Yakovlev’s influence reached its peak in 1989 when, as a member of the Congress of People’s Deputies, he headed a commission to investigate the secret protocol to the Molotov-Ribbentrop Non-Aggression Pact of 1939. Up to then, the Soviet government had denied that Stalin and Hitler had made an agreement to divide Eastern Europe between them. Yakovlev’s commission concluded that the agreement had been made on Stalin’s orders and recommended that it be declared null and void.

During 1990 and 1991, relations between Gorbachev and Yakovlev became more distant and occasionally abrasive. By 1990 he was coming under increasing attack by conservative Communists, and he blamed Gorbachev for allowing some of them access to his inner circle. Yakovlev was removed from the Politburo in 1990 and placed on Gorbachev’s new Presidential Council. By 1991 the Presidential Council was disbanded and Yakovlev was named assistant to the president, without specified duties. He began to complain to friends such as Chernyaev that Gorbachev never thanked him for his services and assigned important speeches to others. Nevertheless, Yakovlev remained a Communist Party member until, in the summer of 1991, he heard on the radio that he’d been expelled, and then he resigned.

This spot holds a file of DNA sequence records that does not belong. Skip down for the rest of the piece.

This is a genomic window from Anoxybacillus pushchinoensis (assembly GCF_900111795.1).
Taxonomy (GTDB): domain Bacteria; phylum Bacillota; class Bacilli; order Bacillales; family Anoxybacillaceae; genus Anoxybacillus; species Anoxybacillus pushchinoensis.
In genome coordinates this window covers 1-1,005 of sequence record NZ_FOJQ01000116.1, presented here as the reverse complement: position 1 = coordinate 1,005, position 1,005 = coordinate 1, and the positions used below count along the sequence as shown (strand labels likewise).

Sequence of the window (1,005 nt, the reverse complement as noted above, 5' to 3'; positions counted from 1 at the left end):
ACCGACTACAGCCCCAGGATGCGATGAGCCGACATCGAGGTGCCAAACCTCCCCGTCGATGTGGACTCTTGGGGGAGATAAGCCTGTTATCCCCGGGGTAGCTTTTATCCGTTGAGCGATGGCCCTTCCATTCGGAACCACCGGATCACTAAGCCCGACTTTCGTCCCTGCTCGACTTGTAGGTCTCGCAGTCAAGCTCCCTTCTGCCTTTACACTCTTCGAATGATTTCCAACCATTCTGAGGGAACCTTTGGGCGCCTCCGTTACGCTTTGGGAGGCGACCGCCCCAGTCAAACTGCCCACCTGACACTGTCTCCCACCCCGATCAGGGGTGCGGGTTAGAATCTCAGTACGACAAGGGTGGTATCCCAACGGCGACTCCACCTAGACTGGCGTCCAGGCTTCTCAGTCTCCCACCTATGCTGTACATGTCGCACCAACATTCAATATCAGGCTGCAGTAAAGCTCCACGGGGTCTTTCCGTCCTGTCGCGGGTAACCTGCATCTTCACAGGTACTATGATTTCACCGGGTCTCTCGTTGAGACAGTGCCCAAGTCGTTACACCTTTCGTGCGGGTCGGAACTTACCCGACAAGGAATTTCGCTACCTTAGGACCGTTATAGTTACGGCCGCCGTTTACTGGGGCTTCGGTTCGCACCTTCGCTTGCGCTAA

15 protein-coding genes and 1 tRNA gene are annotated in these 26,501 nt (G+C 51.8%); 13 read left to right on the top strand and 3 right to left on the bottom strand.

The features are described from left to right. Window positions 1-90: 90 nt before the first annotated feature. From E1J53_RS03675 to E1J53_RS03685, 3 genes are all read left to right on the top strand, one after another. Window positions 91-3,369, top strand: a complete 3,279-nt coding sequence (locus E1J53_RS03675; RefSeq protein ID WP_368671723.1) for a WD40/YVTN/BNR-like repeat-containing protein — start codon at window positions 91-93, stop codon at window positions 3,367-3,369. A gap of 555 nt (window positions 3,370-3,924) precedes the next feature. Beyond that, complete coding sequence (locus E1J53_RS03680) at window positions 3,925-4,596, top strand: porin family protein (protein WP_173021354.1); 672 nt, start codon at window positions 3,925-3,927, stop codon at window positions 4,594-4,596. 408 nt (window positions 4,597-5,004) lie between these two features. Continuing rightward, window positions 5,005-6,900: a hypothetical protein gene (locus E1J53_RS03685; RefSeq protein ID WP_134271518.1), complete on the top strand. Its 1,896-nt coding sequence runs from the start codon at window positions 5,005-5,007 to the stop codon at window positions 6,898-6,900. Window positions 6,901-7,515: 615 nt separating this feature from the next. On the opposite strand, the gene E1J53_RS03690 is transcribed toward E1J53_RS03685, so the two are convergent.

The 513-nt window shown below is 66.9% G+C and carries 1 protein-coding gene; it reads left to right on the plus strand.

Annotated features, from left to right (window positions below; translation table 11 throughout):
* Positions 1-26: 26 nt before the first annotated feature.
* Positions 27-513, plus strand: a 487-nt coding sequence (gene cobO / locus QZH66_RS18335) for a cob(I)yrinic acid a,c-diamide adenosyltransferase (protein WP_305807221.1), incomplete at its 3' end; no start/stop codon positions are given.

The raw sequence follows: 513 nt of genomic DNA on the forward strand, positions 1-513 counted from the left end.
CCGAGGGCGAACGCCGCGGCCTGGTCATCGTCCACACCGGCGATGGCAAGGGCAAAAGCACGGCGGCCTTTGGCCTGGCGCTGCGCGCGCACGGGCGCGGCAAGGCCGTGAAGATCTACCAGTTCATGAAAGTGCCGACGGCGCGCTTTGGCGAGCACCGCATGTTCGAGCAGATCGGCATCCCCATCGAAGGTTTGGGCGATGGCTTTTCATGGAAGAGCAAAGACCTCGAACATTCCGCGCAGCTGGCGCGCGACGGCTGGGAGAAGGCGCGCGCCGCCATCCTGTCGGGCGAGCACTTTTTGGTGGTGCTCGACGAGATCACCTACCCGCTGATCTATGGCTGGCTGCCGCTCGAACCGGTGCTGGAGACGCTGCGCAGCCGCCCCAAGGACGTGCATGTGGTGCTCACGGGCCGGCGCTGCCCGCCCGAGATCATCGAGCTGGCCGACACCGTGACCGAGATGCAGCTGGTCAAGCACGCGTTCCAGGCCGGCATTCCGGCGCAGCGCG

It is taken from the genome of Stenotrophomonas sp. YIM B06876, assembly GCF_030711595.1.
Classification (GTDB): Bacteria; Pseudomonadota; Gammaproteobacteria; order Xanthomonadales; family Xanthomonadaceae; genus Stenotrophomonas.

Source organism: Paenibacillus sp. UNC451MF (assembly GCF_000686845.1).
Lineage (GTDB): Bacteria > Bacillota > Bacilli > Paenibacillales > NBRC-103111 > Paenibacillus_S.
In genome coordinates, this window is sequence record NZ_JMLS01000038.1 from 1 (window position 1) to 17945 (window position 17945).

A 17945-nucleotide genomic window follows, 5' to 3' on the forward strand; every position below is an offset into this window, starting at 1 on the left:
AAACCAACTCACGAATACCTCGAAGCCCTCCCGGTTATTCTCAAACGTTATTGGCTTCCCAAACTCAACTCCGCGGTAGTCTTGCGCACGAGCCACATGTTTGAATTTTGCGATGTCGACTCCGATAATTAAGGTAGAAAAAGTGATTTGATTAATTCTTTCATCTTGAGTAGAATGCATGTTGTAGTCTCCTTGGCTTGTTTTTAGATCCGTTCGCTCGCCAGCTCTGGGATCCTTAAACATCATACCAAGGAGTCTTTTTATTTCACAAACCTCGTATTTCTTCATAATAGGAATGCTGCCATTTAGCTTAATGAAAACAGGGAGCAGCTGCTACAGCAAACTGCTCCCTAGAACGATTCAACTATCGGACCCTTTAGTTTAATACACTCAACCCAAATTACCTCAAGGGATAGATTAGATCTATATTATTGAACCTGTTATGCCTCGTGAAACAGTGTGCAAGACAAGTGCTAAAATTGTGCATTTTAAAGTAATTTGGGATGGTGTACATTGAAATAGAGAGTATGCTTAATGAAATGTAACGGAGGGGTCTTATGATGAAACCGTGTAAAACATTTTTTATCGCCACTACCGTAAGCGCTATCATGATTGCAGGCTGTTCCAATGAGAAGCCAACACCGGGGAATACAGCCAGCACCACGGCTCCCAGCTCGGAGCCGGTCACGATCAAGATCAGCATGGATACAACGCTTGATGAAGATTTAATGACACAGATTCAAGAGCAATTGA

Pipes’s account gives a clear summary of Yakovlev’s ideas but devotes little attention to the way they were or were not carried out. He also argues that perestroika was exclusively Yakovlev’s doing, not Gorbachev’s. There are several problems with this approach. First, ideas are not self-implementing, as the book’s subtitle implies; they require human agency to bring about change, and we are not told enough about the actual processes by which change took place. Second, none of Yakovlev’s ideas could have been implemented if they had not been espoused by a person with the authority to carry them out. Third, Yakovlev was not the only source of ideas for perestroika. Others made important contributions. Fourth, most of Yakovlev’s proposals expressed ultimate goals, paying little attention to the strategies that would be needed to attain them. Fifth, the centralized structure of the Communist Party made it resistant to change from below but susceptible to change from the top. In fact, only the general secretary could successfully limit its power.